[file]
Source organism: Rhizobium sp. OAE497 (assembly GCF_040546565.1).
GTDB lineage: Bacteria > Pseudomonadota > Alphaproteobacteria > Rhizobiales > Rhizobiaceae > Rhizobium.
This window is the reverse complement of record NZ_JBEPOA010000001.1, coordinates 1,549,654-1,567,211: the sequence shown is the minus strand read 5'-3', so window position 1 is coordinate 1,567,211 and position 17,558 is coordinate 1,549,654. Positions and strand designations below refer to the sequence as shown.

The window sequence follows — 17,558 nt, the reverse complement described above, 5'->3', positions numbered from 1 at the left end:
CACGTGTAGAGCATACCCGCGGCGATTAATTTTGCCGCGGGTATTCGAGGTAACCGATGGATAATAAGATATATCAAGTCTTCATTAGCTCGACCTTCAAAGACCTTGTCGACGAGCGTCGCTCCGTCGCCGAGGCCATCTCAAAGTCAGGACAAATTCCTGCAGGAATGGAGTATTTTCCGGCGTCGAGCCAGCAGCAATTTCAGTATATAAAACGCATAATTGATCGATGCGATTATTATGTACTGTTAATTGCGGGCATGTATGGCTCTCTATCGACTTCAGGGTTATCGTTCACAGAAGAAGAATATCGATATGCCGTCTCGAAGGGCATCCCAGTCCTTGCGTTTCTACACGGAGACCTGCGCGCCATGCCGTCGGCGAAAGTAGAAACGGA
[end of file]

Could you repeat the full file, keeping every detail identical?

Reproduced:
Source organism: Rhizobium sp. OAE497 (assembly GCF_040546565.1).
GTDB lineage: Bacteria > Pseudomonadota > Alphaproteobacteria > Rhizobiales > Rhizobiaceae > Rhizobium.
This window is the reverse complement of record NZ_JBEPOA010000001.1, coordinates 1,549,654-1,567,211: the sequence shown is the minus strand read 5'-3', so window position 1 is coordinate 1,567,211 and position 17,558 is coordinate 1,549,654. Positions and strand designations below refer to the sequence as shown.

The window sequence follows — 17,558 nt, the reverse complement described above, 5'->3', positions numbered from 1 at the left end:
CACGTGTAGAGCATACCCGCGGCGATTAATTTTGCCGCGGGTATTCGAGGTAACCGATGGATAATAAGATATATCAAGTCTTCATTAGCTCGACCTTCAAAGACCTTGTCGACGAGCGTCGCTCCGTCGCCGAGGCCATCTCAAAGTCAGGACAAATTCCTGCAGGAATGGAGTATTTTCCGGCGTCGAGCCAGCAGCAATTTCAGTATATAAAACGCATAATTGATCGATGCGATTATTATGTACTGTTAATTGCGGGCATGTATGGCTCTCTATCGACTTCAGGGTTATCGTTCACAGAAGAAGAATATCGATATGCCGTCTCGAAGGGCATCCCAGTCCTTGCGTTTCTACACGGAGACCTGCGCGCCATGCCGTCGGCGAAAGTAGAAACGGA